Helping you avoid intense, awful pain

The following column originally appeared at www.hometownsource on July 19, 2017


Helping you avoid awful, intense pain

This column has one purpose: to help you avoid the most intense, excruciating pain I’ve ever experienced in my almost 68 years of life – from kidney stones.

In an online video, Dr. William Haley, a Mayo Clinic physician, calls this pain “legendary.”

A Health Partners nurse, whose name I’ve unfortunately lost, who had given birth and had kidney stones agreed that “the pain of kidney stones was worse.” Fortunately, there are simple, cheap ways to dramatically decrease the likelihood that you’ll experience kidney stones.

Before explaining what doctors recommend, let’s go back to the late December 2016 day when suddenly I knew something was really wrong. I was at a meeting when I felt a strong pain below my stomach.

I drove myself to a local hospital, which turned out to be a mistake; hospital staff told me that people who arrived in ambulances were a higher priority for treatment. I was hoping to save money by driving myself – but this ended up with me sitting in the hospital emergency room for more than three hours in pain so powerful that I was moaning and then pleading for help. (Not to be overly dramatic, but this has never before happened in my life.)

Apparently, this was a bad day for the hospital as lots of people were coming in. My wife arrived and she also asked if someone could see me. Literally hours went by.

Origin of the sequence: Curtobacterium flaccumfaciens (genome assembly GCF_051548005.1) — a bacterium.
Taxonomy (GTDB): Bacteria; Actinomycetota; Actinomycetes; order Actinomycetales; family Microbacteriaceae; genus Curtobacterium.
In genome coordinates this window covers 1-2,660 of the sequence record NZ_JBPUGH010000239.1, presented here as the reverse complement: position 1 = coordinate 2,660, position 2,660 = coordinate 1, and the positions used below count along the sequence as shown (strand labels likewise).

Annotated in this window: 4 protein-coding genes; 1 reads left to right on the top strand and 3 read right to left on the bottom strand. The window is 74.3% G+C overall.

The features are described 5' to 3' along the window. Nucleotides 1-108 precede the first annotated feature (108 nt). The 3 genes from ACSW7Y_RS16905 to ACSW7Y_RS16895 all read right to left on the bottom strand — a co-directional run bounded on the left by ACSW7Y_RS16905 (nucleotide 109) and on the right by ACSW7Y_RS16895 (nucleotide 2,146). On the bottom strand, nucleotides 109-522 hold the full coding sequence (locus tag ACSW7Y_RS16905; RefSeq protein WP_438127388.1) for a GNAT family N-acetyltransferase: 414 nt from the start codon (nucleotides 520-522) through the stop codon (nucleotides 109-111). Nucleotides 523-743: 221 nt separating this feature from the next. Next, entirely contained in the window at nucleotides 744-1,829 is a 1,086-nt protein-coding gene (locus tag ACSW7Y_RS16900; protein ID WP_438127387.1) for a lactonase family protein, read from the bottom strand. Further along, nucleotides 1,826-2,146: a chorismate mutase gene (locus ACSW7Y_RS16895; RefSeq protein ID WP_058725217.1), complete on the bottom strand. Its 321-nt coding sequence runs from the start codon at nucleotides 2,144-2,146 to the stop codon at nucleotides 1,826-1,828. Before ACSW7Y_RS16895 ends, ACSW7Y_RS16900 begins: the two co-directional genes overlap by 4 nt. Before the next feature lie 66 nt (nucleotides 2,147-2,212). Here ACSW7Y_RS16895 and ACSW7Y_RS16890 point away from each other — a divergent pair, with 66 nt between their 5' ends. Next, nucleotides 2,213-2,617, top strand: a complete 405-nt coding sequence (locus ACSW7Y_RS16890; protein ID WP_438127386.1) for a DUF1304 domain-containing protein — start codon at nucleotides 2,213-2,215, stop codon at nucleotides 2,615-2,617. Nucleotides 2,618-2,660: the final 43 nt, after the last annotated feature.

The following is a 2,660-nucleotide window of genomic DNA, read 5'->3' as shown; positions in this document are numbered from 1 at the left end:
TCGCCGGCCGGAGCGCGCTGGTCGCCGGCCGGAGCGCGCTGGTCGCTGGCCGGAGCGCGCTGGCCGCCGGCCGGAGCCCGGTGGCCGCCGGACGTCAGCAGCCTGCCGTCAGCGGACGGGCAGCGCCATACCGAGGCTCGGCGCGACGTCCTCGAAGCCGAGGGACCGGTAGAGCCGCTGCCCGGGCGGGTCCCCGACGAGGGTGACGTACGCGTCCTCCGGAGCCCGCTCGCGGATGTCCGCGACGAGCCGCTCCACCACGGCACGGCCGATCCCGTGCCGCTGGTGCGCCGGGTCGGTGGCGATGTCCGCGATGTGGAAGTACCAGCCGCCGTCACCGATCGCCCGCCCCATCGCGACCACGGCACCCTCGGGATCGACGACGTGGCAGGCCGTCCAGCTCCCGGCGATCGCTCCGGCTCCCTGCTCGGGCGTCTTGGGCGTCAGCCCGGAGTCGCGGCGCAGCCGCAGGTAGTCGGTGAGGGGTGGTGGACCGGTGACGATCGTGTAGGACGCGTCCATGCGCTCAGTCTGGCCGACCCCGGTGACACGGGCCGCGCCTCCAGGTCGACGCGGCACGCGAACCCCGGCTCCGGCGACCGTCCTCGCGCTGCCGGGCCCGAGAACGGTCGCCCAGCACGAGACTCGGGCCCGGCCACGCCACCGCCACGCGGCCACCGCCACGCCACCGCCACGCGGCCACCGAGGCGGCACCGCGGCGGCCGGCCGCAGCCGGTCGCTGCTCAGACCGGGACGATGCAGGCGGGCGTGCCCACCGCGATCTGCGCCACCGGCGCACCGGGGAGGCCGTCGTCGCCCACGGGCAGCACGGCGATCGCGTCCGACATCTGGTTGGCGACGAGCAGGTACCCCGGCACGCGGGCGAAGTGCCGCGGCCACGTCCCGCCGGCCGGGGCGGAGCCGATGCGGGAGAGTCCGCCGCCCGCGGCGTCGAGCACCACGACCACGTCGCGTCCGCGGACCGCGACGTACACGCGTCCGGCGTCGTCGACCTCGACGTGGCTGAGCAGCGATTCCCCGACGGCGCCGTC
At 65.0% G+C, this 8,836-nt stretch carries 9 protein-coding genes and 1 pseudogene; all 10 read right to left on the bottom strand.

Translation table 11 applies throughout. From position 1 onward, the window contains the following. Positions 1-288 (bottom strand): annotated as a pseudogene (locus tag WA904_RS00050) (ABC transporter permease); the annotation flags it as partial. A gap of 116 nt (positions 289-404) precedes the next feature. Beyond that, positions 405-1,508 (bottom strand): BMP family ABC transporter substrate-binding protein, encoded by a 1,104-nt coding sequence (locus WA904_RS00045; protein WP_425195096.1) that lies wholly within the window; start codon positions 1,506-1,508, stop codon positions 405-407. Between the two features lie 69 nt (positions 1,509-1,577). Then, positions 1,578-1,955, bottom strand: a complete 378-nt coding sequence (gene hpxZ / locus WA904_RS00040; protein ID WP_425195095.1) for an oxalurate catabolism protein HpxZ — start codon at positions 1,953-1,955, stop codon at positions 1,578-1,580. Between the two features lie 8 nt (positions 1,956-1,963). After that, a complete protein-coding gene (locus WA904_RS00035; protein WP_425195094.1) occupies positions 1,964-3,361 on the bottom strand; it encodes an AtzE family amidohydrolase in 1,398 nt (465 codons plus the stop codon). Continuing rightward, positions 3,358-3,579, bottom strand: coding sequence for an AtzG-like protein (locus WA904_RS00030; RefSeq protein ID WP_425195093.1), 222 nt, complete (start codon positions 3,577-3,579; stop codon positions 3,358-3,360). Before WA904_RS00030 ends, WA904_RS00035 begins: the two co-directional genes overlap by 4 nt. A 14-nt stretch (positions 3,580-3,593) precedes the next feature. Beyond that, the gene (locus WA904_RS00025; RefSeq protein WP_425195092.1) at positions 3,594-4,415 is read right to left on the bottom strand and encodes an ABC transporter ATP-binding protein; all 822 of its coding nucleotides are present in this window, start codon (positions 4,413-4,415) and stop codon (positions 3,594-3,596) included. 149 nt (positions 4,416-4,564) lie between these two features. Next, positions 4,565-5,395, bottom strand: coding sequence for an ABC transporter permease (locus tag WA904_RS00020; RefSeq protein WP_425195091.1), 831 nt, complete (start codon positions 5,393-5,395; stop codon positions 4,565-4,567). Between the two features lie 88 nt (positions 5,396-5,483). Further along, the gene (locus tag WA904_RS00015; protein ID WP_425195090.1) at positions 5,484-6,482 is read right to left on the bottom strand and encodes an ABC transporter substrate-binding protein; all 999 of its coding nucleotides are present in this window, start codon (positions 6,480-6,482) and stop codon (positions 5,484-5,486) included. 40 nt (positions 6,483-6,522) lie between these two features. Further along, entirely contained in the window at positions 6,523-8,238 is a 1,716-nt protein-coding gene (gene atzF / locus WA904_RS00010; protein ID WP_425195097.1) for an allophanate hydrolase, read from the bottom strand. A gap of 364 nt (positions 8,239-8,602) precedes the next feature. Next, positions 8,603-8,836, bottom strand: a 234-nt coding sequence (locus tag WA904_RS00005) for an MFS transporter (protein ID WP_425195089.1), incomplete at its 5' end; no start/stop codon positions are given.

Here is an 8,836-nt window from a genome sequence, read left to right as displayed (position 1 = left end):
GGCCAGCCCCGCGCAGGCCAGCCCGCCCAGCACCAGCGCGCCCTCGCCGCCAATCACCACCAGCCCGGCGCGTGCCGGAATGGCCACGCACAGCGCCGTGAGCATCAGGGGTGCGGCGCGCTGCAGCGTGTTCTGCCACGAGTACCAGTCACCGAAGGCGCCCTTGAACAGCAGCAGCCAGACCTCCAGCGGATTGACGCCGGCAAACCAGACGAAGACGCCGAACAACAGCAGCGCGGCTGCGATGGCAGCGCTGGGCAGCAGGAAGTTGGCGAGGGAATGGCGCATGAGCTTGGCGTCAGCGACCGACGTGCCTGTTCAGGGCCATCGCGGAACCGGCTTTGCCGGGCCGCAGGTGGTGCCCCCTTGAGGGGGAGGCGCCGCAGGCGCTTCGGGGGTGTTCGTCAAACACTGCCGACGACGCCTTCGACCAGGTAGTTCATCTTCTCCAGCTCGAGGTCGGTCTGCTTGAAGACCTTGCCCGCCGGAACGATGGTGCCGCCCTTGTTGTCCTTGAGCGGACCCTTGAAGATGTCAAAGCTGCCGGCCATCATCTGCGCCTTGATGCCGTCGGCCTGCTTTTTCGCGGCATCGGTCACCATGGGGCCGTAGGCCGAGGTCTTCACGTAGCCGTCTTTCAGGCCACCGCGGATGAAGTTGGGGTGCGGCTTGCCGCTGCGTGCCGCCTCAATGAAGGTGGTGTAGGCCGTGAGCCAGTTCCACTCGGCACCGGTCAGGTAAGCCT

Finally, I called another hospital, which explained that their priority was treating people who arrived by ambulance. So I called an ambulance and waited a block away from the hospital, since the ambulance would not pick me up there. I was doubled over and moaning in pain. A man who appeared to be homeless saw me and asked if I was OK. “No, we’ve called an ambulance,” I stammered.

A few minutes later an ambulance arrived. Within an hour, a Regions Hospital doctor arranged for an X-ray, reviewed it and confirmed that I had kidney stones. Over the next week, I took various medicines and ultimately passed two stones. Since then I’ve followed doctors’ instructions to avoid this ever happening again.

Unfortunately, the National Kidney Stone Foundation and a medical journal both report that, as the foundation explains, “Recent studies have shown that kidney stone rates are on the rise across the country.” One study found that the increase is greater among children and women.

In an online statement, the National Kidney Foundation recommends what local doctors have also told me: “One of the best measures you can take to avoid kidney stones is to drink plenty of water.” That and other simple suggestions are found here: The brief video in which Mayo Clinic physicians describe kidney stones and offer suggestions is here:

Usually I write about learning, teaching and schools. Today I’m describing some of the most powerful, painful lessons I’ve learned in my life. Please consider checking with your doctor about kidney stones. This is not something you want to experience, either yourself or by your family members.

Joe Nathan, formerly a Minnesota public school teacher, administrator and PTA president, is director of the Center for School Change. Reactions are welcome at